Reduce Risk of Cancer  

Sunscreen works exceptionally well in helping reduce the risk of developing skin cancer, especially melanoma. Melanoma can be life-threatening and specifically prevalent in women in their 20s. However, with daily sunscreen application, you can build up cumulative protection to reduce the likelihood of developing skin cancer.  

Promote Overall Health Skin   

In addition to the direct benefits of sunscreen, daily application leads to healthier skin by protecting necessary proteins, such as keratin, that are responsible for keeping the skin smooth and healthy. 

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What types of sunscreens are there?

Although all sunscreens have the same goal of protecting against UV rays (UVA, UVB, or both), there are two main types of sunscreen that have different radiation-reflecting ingredients:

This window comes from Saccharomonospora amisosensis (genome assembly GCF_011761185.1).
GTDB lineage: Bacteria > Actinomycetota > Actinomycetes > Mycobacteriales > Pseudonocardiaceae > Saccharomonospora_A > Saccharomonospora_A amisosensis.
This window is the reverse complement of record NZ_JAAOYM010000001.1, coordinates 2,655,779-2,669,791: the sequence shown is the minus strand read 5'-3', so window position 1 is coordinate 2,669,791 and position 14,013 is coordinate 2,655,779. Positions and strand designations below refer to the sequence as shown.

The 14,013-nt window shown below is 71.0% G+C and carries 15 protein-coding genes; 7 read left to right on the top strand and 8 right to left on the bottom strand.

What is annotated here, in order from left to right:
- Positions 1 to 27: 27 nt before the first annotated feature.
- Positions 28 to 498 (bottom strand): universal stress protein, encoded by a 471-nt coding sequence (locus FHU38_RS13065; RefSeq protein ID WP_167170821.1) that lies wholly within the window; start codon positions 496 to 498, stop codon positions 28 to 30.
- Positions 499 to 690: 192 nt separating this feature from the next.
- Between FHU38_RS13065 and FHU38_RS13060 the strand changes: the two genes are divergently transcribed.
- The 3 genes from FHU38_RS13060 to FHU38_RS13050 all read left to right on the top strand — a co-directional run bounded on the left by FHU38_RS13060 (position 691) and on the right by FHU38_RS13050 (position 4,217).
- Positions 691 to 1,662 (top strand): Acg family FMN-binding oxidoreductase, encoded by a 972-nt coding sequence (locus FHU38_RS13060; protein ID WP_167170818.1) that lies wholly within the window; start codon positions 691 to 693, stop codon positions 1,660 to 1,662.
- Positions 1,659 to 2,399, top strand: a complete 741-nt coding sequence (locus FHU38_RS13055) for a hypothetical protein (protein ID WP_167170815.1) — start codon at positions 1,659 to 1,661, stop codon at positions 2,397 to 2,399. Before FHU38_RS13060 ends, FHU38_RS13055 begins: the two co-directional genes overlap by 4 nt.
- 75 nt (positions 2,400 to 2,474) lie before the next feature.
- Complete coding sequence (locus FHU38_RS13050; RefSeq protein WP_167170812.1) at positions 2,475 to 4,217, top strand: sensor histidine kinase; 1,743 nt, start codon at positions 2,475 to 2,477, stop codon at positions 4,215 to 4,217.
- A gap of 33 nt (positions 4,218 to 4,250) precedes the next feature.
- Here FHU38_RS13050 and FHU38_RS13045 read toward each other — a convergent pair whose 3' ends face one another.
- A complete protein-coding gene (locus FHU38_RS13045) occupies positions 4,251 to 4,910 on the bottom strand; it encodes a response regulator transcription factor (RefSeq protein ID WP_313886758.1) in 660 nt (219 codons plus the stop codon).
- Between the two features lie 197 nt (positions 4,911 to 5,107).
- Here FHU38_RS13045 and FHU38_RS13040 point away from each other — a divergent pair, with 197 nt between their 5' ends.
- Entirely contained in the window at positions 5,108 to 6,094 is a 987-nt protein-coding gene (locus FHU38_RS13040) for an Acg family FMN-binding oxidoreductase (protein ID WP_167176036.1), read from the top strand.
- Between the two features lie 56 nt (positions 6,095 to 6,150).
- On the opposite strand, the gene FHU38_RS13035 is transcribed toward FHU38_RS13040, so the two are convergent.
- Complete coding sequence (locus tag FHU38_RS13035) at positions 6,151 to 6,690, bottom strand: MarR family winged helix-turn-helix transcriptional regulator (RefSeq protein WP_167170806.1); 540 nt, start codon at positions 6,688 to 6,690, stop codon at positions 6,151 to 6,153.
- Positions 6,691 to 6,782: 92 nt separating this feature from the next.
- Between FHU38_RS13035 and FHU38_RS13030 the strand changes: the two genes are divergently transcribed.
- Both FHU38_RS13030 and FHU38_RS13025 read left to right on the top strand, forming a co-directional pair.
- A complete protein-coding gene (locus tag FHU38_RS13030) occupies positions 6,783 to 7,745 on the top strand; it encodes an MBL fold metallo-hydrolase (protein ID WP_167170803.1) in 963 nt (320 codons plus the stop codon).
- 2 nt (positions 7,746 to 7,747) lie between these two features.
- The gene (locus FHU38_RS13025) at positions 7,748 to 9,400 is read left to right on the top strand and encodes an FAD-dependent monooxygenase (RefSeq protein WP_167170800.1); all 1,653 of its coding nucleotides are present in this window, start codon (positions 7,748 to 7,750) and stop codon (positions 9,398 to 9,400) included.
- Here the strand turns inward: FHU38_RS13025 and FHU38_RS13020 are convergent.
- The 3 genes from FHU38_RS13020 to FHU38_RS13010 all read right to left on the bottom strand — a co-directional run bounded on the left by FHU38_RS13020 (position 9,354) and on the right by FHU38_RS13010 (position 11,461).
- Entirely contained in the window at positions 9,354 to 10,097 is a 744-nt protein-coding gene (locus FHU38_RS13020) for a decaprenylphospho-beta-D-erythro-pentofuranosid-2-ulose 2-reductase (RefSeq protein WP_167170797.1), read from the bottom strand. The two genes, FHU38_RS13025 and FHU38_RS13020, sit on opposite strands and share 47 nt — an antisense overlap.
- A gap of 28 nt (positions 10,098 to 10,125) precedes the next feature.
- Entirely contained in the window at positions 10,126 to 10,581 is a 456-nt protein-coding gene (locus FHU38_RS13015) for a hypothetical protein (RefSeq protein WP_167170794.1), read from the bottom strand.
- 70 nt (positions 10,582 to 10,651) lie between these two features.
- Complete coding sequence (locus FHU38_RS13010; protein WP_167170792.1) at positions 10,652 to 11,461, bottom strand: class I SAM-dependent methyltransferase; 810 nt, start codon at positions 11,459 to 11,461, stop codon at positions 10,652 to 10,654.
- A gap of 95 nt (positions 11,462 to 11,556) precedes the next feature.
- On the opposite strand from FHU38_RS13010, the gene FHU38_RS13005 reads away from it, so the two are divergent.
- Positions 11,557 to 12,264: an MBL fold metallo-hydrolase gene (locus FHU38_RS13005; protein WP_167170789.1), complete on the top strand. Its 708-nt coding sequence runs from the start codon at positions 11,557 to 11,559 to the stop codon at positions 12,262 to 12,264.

• Chemical Sunscreens act like an external sponge that absorbs UV rays, converts them into heat, and releases them from the body. Common active ingredients in chemical sunscreens are avobenzone, octinoxate, and oxybenzone.
  • Physical Sunscreens or commonly known as mineral sunscreens, work as a shield that reflects UV rays off the skin. Common ingredients in mineral sunscreens are titanium dioxide and zinc oxide.  

Pros and Cons of Chemical and Mineral Sunscreen 

Type of Sunscreen Pros Cons
  • Protection against UVA and UVB
  • No wait time to take effect
  • Last longer than chemical sunscreen
  • Best for sensitive skin; little to no irritation
  • Best for skin prone to rosacea or redness
  • Suitable for blemish-prone skin
  • Easily removed by rubbing and sweat
  • Needs repeated application
  • Can leave a white cast or coating on the skin
  • Increase sweating during exercise